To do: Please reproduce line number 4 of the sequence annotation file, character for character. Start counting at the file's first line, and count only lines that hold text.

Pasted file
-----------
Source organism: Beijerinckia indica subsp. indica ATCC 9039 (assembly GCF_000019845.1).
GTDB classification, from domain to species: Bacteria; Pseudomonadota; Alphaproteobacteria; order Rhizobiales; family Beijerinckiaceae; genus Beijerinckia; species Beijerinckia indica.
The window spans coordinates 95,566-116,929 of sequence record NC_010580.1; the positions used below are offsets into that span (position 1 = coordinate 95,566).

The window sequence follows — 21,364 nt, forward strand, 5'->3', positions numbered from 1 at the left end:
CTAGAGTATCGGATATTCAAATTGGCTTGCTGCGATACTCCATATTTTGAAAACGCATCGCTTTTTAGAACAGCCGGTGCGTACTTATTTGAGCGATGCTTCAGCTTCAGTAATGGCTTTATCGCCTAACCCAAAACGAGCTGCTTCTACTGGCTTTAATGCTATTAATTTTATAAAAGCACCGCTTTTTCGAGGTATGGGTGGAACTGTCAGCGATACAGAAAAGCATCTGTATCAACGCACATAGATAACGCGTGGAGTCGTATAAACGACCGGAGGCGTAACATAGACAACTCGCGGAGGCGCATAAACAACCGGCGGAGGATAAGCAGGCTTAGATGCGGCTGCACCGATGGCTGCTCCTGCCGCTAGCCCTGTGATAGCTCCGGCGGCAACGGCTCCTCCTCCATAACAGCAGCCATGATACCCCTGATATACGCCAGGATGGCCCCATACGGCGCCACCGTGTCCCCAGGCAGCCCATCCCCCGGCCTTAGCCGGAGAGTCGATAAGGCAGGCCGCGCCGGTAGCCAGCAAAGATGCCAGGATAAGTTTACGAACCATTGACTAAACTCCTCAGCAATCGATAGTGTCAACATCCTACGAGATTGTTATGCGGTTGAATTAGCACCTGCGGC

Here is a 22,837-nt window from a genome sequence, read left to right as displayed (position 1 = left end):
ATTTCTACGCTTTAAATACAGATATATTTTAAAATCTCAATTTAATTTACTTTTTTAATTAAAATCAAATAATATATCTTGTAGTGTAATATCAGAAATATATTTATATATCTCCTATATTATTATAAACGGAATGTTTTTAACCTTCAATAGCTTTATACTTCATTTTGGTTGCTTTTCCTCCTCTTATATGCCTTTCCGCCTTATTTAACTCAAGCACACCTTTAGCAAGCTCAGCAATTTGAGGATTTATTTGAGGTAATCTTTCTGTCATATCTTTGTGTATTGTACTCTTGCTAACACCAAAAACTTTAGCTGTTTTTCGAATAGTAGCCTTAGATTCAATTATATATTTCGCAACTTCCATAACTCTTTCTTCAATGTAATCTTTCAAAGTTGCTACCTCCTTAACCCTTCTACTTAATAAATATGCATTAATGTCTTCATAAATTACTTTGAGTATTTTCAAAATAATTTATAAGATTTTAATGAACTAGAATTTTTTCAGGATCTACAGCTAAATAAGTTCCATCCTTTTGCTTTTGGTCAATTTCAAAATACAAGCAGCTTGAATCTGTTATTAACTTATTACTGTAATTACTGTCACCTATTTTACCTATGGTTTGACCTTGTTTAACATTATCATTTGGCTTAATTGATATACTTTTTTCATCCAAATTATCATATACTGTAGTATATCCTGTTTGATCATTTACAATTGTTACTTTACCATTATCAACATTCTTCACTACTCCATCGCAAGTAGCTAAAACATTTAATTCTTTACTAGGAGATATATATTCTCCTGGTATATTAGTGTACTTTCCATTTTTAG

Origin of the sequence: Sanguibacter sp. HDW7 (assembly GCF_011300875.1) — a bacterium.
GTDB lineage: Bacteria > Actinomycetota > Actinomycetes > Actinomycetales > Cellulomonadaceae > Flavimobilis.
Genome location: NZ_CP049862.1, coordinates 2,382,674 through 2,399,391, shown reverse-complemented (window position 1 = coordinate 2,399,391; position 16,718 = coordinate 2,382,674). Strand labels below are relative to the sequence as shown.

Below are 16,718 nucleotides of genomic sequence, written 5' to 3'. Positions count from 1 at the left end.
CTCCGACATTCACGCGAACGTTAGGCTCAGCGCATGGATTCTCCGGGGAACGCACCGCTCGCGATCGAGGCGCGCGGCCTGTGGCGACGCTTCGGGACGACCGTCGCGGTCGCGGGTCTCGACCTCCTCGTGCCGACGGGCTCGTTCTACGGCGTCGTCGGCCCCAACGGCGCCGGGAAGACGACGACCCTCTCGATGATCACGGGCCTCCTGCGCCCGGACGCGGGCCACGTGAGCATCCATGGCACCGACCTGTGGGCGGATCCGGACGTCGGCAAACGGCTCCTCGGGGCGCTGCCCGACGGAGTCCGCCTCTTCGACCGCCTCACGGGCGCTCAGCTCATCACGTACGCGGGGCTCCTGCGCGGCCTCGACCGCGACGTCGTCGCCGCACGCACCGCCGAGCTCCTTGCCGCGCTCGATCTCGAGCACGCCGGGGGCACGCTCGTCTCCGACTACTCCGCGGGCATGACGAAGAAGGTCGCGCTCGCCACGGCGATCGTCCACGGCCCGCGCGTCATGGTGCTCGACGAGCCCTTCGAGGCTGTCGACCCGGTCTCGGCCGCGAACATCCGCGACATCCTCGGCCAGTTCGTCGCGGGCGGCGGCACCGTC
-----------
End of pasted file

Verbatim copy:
The window sequence follows — 21,364 nt, forward strand, 5'->3', positions numbered from 1 at the left end: